In the storied tradition of bad golf jokes, one of the worst is calling a putt that stops just short of the hole a “Cuban” -- just needs one more revolution. Well, that revolution might be happening now, at least when it comes to golf. The New York Times reports that the Cuban goverment has approved four luxury golf resorts.
One of Fidel Castro’s first acts upon taking power was to get rid of Cuba’s golf courses, seeking to stamp out a sport he and other socialist revolutionaries saw as the epitome of bourgeois excess.
Now, 50 years later, foreign developers say the Cuban government has swung in nearly the opposite direction, giving preliminary approval in recent weeks for four large luxury golf resorts on the island, the first in an expected wave of more than a dozen that the government anticipates will lure free-spending tourists to a nation hungry for cash.
The four initial projects total more than $1.5 billion, with the government’s cut of the profits about half. Plans for the developments include residences that foreigners will be permitted to buy — a rare opportunity from a government that all but banned private property in its push for social equality.
The Spaniard lasted just four holes in Monday’s British Open international qualifier outside Dallas, withdrawing because of an infected fingernail. He still can get into the field by cracking the top 50 in next week’s world rankings – he’s 73rd now – or via a few other convoluted methods.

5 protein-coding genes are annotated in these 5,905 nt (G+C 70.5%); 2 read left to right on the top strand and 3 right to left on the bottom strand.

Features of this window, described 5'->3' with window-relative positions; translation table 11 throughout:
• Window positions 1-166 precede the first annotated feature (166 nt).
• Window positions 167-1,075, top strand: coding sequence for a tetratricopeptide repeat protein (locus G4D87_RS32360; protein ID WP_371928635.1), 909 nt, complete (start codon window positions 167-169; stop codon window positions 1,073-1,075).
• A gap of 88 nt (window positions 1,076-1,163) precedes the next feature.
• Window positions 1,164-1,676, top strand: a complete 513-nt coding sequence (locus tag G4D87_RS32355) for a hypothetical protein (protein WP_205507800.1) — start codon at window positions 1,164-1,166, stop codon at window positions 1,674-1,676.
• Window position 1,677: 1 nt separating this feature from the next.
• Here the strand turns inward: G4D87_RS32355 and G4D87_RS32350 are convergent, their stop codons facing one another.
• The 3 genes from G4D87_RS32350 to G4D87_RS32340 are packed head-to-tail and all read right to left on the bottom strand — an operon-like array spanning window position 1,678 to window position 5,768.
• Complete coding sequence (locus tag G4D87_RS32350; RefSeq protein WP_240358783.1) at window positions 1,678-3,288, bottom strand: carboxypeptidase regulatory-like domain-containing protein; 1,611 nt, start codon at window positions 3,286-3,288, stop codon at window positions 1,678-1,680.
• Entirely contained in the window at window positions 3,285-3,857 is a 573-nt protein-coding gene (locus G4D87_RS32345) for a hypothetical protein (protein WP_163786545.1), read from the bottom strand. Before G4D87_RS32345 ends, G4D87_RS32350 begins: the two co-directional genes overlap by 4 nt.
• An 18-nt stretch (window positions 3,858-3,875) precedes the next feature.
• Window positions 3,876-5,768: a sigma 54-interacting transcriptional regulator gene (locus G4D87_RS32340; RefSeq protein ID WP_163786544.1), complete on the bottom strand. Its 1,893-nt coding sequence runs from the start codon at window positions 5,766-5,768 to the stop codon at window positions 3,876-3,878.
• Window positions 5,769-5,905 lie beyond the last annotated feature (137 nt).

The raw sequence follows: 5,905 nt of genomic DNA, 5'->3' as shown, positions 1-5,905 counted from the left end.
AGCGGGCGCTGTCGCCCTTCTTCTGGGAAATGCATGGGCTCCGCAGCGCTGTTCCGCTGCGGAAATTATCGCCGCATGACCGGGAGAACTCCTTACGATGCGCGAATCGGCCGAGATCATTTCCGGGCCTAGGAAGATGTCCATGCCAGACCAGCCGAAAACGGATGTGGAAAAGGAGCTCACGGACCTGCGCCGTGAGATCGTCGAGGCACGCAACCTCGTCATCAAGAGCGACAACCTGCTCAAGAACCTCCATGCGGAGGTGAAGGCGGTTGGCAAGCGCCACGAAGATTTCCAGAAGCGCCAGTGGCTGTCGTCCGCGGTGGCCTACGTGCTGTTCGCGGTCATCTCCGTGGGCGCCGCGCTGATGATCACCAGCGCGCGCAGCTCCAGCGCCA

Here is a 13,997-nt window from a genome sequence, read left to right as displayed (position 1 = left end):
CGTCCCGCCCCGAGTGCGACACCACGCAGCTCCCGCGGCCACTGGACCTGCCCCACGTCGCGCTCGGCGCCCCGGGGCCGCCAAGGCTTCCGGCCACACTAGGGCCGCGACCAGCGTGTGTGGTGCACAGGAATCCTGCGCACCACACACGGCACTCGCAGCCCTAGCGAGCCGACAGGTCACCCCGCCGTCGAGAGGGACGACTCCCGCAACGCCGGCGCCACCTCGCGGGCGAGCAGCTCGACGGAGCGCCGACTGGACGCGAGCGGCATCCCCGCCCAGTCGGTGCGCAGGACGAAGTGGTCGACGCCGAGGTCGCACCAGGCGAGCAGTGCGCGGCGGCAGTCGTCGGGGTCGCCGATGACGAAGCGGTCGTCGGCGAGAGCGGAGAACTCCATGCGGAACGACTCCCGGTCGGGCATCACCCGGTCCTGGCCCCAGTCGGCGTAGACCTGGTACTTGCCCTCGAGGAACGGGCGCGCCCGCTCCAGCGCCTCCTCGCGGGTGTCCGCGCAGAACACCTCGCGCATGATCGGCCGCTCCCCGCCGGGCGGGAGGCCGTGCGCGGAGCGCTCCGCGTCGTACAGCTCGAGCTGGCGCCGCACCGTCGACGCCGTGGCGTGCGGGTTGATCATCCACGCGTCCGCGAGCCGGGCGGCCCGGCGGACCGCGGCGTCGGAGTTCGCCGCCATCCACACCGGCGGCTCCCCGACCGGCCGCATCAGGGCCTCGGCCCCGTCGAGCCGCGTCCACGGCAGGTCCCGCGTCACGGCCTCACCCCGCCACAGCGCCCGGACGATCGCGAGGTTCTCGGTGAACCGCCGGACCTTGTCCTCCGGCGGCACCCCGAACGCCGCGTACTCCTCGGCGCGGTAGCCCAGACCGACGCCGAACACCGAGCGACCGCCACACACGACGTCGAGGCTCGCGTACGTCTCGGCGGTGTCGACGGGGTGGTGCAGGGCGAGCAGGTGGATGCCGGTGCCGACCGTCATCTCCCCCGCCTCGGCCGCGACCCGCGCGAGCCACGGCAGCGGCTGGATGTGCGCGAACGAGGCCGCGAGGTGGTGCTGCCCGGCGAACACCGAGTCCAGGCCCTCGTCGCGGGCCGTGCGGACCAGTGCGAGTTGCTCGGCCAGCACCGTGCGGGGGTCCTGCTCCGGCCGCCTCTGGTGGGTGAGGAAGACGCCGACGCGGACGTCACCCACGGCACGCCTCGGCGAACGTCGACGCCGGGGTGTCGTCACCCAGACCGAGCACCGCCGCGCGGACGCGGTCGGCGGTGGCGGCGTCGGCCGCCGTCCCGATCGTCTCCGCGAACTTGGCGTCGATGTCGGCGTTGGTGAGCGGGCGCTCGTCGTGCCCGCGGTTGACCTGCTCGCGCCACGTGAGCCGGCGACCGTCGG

The bigger issue might be the U.S. Open, where Garcia missed the first top-50 cutoff this past Monday. That leaves the U.S. Golf Association’s new last-chance top-50 snapshot on June 13 – or go through 36-hole qualifying on June 6.
And he doesn’t sound like the latter option is all that appealing.
“I don’t think so,” Garcia told reporters at The Players Championship. “If I don’t qualify [through the rankings], then I don’t deserve to play.”
Q. Just looking back on that final Sunday, there was a time when if Tiger went on the charge, there was a sense that other players would go backwards because he was so intimidating. He certainly was on the charge on front nine and noise coming across the course. Did that affect you in any sense? CHARL SCHWARTZEL: It affected me in a positive way. Q. In a positive way? CHARL SCHWARTZEL: It's something that I always wanted. I enjoyed seeing his name up there, because I wanted to play -- I wanted to play against him when he is starting to play at his best in a Major Championship. Surprisingly, I didn't feel any -- I didn't feel very scared. I was excited to see his name and to go head-to-head down the last nine holes. You know, that was what I felt. Q. And is there a sense that people talk about his aura is gone, that he doesn't have the aura he once had; is that part of it? Would you have been scared, say, four years ago, if that had been Tiger on the charge? CHARL SCHWARTZEL: Yeah, because four years ago, I don't have the confidence I've got now. So it does go both ways. He was at his best. Now he's coming out of a slump. But then I have so much confidence, and I felt so in control. So that also gave me confidence. So you can sort of weigh it up.Tweet of the Day Tiger Woods